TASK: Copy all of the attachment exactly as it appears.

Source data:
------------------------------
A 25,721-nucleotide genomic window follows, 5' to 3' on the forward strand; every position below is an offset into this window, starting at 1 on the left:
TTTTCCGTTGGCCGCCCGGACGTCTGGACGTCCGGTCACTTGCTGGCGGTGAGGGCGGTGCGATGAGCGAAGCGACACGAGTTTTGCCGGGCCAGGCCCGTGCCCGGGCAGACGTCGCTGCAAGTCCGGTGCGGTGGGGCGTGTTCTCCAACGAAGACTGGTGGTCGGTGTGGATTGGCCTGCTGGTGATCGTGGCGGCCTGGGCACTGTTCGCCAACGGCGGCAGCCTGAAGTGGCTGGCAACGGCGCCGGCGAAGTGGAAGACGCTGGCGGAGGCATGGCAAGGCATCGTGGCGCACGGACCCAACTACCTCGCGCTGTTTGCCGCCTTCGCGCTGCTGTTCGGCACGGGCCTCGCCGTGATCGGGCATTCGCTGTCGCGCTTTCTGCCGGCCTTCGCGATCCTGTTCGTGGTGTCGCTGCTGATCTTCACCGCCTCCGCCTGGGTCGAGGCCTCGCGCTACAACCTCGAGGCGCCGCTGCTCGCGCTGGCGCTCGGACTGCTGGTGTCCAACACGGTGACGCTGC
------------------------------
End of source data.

A 25,721-nucleotide genomic window follows, 5' to 3' on the forward strand; every position below is an offset into this window, starting at 1 on the left:
TTTTCCGTTGGCCGCCCGGACGTCTGGACGTCCGGTCACTTGCTGGCGGTGAGGGCGGTGCGATGAGCGAAGCGACACGAGTTTTGCCGGGCCAGGCCCGTGCCCGGGCAGACGTCGCTGCAAGTCCGGTGCGGTGGGGCGTGTTCTCCAACGAAGACTGGTGGTCGGTGTGGATTGGCCTGCTGGTGATCGTGGCGGCCTGGGCACTGTTCGCCAACGGCGGCAGCCTGAAGTGGCTGGCAACGGCGCCGGCGAAGTGGAAGACGCTGGCGGAGGCATGGCAAGGCATCGTGGCGCACGGACCCAACTACCTCGCGCTGTTTGCCGCCTTCGCGCTGCTGTTCGGCACGGGCCTCGCCGTGATCGGGCATTCGCTGTCGCGCTTTCTGCCGGCCTTCGCGATCCTGTTCGTGGTGTCGCTGCTGATCTTCACCGCCTCCGCCTGGGTCGAGGCCTCGCGCTACAACCTCGAGGCGCCGCTGCTCGCGCTGGCGCTCGGACTGCTGGTGTCCAACACGGTGACGCTGC